If you can get past the typos, scarce descriptions, and programming glitches, there’s a fun mystery to be solved within The House on Sycamore Lane. The game is unpolished and rough around the edges, but delivers a rewarding payoff for those willing to wade through its issues.
I was six years old when my father brought home our family’s first home computer, a TRS-80 Model III. One of the first games I ever played on that computer was Haunted House, a text adventure written by Robert Arnstein and published by Radio Shack in 1979. Forty years later, Paul Michael Winters wrote his own haunted house text adventure, The House on Sycamore Lane, and submitted it to the 2019 Interactive Fiction Competition.
Like 1979’s Haunted House, the goal of The House on Sycamore Lane is to enter (and subsequently escape) the titular house. After entering the house, players will need to free the spirit that haunts Sycamore Lane before ultimately freeing themselves. Following an opening sequence that takes place outside a middle school, players are quickly funneled (and promptly trapped) inside the Sycamore house through one of two entrances. From that point on, the majority of the game is spent exploring the spooky old house while solving simple puzzles, most of which involve acquiring objects within rooms and using them to complete tasks in other rooms.
The game’s first puzzle, in which players must unlock their own bike lock, is less about knowing the combination to the lock and more about knowing the combination of words needed to unlock the lock. Unfortunately, this was not the only puzzle where I knew what I wanted to do, but couldn’t figure out how to convey it to the game. Later, inside the house, I got stuck standing underneath a latch in the ceiling with a hook in one hand and some twine in the other. I prefer parser games to graphical “choose your own adventure” point-and-click games and appreciate the level of work that goes into programming them, but there’s a fine line between delivering freedom and frustration.
The sparse descriptions give The House on Sycamore Lane an old-school text adventure vibe. Examining your dirt bike reveals “it is your trusty dirt bike.” A pair of pliers found are “rusty, but functional.” There are no humorous descriptions or long passages of narrative to distract you from the tasks at hand. Most objects are described using only a few words, while room descriptions max out with a few sentences. In this text only medium, descriptions are where moods are set and mental images are painted, and I felt the game would have been more effective with more vivid descriptions. Authors often use item descriptions to provide depth to a story, an opportunity lost here.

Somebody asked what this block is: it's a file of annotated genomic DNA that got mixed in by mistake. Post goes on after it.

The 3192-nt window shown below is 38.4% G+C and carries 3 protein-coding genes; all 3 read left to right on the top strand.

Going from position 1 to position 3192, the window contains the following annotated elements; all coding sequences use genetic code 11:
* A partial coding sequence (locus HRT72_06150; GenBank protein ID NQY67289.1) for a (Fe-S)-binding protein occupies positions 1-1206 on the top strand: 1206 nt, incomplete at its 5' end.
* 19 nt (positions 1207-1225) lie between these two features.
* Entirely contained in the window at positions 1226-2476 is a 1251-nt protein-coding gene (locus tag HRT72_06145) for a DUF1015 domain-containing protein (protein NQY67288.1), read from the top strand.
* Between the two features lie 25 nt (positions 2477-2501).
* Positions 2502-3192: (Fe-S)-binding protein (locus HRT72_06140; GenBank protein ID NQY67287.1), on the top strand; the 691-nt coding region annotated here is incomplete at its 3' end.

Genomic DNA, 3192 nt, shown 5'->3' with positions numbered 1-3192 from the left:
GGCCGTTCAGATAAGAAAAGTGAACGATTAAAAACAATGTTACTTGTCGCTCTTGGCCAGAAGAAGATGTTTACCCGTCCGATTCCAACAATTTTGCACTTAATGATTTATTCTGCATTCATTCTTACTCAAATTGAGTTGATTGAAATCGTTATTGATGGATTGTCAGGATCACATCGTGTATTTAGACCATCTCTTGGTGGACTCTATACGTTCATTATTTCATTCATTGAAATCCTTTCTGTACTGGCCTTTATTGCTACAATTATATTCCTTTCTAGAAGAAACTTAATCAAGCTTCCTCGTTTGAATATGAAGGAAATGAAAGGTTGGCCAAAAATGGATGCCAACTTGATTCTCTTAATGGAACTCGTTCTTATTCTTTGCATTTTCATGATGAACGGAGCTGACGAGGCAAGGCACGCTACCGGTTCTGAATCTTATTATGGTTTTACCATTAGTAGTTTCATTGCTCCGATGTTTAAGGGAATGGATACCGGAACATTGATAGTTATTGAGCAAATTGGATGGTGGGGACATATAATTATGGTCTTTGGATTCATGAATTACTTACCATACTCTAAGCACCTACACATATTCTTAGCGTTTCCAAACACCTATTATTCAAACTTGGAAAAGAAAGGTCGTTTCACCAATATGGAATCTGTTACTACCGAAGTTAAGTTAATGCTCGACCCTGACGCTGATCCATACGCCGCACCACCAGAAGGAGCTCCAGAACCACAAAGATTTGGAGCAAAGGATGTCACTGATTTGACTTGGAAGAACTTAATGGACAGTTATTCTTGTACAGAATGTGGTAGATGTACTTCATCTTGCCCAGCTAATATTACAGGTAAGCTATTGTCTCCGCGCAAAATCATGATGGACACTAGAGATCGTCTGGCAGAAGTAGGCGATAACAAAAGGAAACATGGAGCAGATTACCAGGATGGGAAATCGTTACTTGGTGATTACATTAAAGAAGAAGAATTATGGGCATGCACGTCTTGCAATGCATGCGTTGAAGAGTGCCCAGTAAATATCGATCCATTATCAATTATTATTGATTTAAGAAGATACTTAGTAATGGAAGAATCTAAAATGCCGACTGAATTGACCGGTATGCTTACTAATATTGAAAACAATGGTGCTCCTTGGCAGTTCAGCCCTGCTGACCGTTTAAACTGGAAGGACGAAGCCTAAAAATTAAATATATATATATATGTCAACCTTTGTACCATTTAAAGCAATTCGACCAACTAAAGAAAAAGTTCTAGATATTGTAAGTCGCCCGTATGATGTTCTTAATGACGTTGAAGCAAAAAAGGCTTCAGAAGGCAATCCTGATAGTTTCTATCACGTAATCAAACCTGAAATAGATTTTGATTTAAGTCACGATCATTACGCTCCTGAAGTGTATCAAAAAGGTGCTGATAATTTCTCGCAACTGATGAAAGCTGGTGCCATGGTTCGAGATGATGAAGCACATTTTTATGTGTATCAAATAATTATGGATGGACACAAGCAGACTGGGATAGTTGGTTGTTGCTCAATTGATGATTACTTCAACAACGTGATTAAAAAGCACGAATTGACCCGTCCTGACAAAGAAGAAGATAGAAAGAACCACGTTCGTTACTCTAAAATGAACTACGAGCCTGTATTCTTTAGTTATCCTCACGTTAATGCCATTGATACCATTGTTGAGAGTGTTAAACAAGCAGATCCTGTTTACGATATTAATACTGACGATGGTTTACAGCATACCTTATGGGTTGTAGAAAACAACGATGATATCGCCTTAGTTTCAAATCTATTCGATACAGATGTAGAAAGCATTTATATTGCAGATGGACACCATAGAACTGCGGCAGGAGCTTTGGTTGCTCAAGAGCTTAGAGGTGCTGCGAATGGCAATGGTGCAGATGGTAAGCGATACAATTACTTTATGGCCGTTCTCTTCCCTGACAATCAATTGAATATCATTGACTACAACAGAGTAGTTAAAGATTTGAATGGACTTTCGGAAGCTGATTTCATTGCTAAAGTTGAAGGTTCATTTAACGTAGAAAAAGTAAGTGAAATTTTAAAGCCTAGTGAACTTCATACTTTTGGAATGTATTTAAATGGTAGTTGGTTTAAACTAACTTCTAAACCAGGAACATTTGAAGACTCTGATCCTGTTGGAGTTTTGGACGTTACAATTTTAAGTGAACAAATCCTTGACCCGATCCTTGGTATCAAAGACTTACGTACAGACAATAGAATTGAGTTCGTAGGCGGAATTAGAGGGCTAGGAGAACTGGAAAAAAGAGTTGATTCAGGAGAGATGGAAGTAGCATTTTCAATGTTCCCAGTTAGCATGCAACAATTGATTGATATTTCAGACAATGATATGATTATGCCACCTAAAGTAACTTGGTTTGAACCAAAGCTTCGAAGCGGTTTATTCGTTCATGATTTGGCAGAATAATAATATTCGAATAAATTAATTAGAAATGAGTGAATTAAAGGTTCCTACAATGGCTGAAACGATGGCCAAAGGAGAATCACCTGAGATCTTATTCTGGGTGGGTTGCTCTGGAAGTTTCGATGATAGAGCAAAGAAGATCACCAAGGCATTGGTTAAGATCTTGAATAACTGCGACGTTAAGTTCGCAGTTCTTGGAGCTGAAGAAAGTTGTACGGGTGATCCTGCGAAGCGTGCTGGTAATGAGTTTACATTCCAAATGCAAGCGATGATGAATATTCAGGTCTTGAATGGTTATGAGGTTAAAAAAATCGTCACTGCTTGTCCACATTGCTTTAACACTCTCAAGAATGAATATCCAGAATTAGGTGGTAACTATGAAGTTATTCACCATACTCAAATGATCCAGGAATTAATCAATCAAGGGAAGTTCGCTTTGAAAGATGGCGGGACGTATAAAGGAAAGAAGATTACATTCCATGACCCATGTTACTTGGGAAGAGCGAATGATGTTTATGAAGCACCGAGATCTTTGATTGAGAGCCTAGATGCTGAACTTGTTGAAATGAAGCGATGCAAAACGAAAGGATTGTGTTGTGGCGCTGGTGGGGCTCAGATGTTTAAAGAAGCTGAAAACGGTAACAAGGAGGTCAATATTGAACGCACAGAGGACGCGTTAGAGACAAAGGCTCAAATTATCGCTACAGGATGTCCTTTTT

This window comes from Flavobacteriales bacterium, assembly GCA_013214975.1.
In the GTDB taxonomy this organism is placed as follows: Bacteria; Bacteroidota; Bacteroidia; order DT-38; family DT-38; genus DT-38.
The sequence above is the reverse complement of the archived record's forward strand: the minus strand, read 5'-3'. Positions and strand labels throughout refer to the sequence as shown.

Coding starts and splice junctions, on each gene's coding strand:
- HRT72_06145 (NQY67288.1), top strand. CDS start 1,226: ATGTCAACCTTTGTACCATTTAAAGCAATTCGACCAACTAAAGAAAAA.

Most fans of interactive fiction enjoy reading, which makes them particularly skilled at spotting typos. Unfortunately, this game is filled with them, which gives it an unpolished feel. I tried to overlook the way the game uses “your/you’re” and “its/it’s” interchangeably, but was driven bonkers by a “peperoni stick,” which literally stumped me until I realized the game was requiring me to misspell the object to pick it up. For any text adventure, but specifically one submitted to a competition, a bit of proofreading would give it a more professional look.
With all that said, at the core of The House on Sycamore Lane lies an entertaining little ghost story. As players move throughout the mansion searching for keys to unlock doors and such, certain objects, when acquired, trigger brief flashbacks. Over time, the story behind who has been haunting the house on Sycamore Lane (and why) is revealed — and, more importantly, a way to free the tortured spirit also becomes clear. It’s unfortunate that this story isn’t teased earlier in the game, as it’s definitely interesting. If I were to rework the game, I would either drop the opening subplot involving the middle school bully, or — even better — find a way to tie it into the overall theme of the game, creating a bit more cohesion. A couple of paragraphs at the beginning setting the tone and hinting at what is to come might also help set the mood. The actual story, which is the most compelling part of the game, is simply buried a bit too deep.
I’m not particularly adept at text adventures and it only took me about half an hour to work my way through The House on Sycamore Lane. There are a finite number of rooms within the house, so everywhere I turned I found objects looking for a puzzle to solve, or puzzles awaiting a solution. I don’t think at any point I ran out of places to go or wondered what I should be doing next, and I like that in a game of this scale. The size of the house was appropriate, with lots of rooms to explore and secrets to discover.
The House on Sycamore Lane isn’t terrible. There’s a fun mystery to be discovered by players willing to stick with the game long enough to find it. Interactive fiction games require interesting concepts along with polished writing. Paul Michael Winters has the former part down, and I would love to play another game by him with a bit more attention spent on the latter.